This is no humdrum parochial British police procedural – in fact, with all the pigs, blood, gore, kidnapping and brutality it’s more like Hannibal than Morse. Which of course snagged my attention at the get-go…
The gruesome abduction of a loner schoolboy is just the start of a deftly executed campaign of revenge against an oddball farming family. Plenty of people have very good reasons to hate the Rays – including at least one disgraced copper, whose DNA turns up in a most compromising location.
Author Wes Markin keeps you on your toes as his story ducks and weaves, landing sucker punches that you don’t see coming. The juxtaposition of calculated cruelty against the backdrop of small-town southern England is especially effective. One minute we’re sympathising with a DCI whose angry wife has banished him to the sofa-bed… the next we’re with a vengeful Valkyrie who’s snipping off fingers with pruning shears.
Although the police investigators, DCI That Bloke and DS Someone Else, were a bit too whitebread to make much of an impression on me, the dysfunctional Ray family were entirely intriguing. Not one of them appeared to be playing with a full deck of cards. A grandfather was plagued by alien abduction. He convinced his unhinged son to wait, shotgun in hand, for the little green men which had tragic consequences. Even the distraught mother of the missing boy – who only married into the family, fergawdsakes – goes outright OTT OCD while the weird stuff gets weirder.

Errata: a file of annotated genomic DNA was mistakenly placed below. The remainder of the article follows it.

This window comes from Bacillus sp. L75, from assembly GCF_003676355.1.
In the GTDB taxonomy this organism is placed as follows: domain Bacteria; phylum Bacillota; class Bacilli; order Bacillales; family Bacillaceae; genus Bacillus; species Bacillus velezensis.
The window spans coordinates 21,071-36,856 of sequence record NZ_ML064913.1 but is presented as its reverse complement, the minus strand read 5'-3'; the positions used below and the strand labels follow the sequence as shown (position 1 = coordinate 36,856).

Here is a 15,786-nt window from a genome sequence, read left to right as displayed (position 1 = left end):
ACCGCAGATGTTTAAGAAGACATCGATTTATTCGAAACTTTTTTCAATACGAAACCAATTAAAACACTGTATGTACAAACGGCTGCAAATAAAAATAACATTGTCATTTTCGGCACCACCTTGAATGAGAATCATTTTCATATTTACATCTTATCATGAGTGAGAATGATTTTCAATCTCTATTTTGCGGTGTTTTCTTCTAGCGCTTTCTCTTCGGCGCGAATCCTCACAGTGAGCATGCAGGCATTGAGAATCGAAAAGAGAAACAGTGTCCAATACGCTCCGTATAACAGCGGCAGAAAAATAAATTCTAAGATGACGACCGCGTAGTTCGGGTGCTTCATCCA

Best of all, there’s an icily effective, malignant narcissist – an escort with a penchant for administering pain and punishment. Lacey Ray is a compelling character and her ‘Blue Room’ is a strikingly original invention. She brought a fresh (if deathly) breath of sub-zero air to proceedings.
The editing was sloppy here and there – wobbly grammar and strange sentence construction – and tighter attention to detail could’ve turned a good book into a great one. Yet again, I’ll remind authors that victims of crime do not press charges in the UK. Markin gets top marks for good forensic procedure; minus several million for basic legal processes.
It also appears that both Lecter and Luther must’ve been rattling around the writer’s mind when this book was brewing, and overt influences from both are apparent. That’s no bad thing: the result is a tense thriller with a couple of killer characters, and some truly unexpected outcomes.
Reviewed by Rowena Hoseason
One Last Prayer For The Rays by Wes Markin is available at Amazon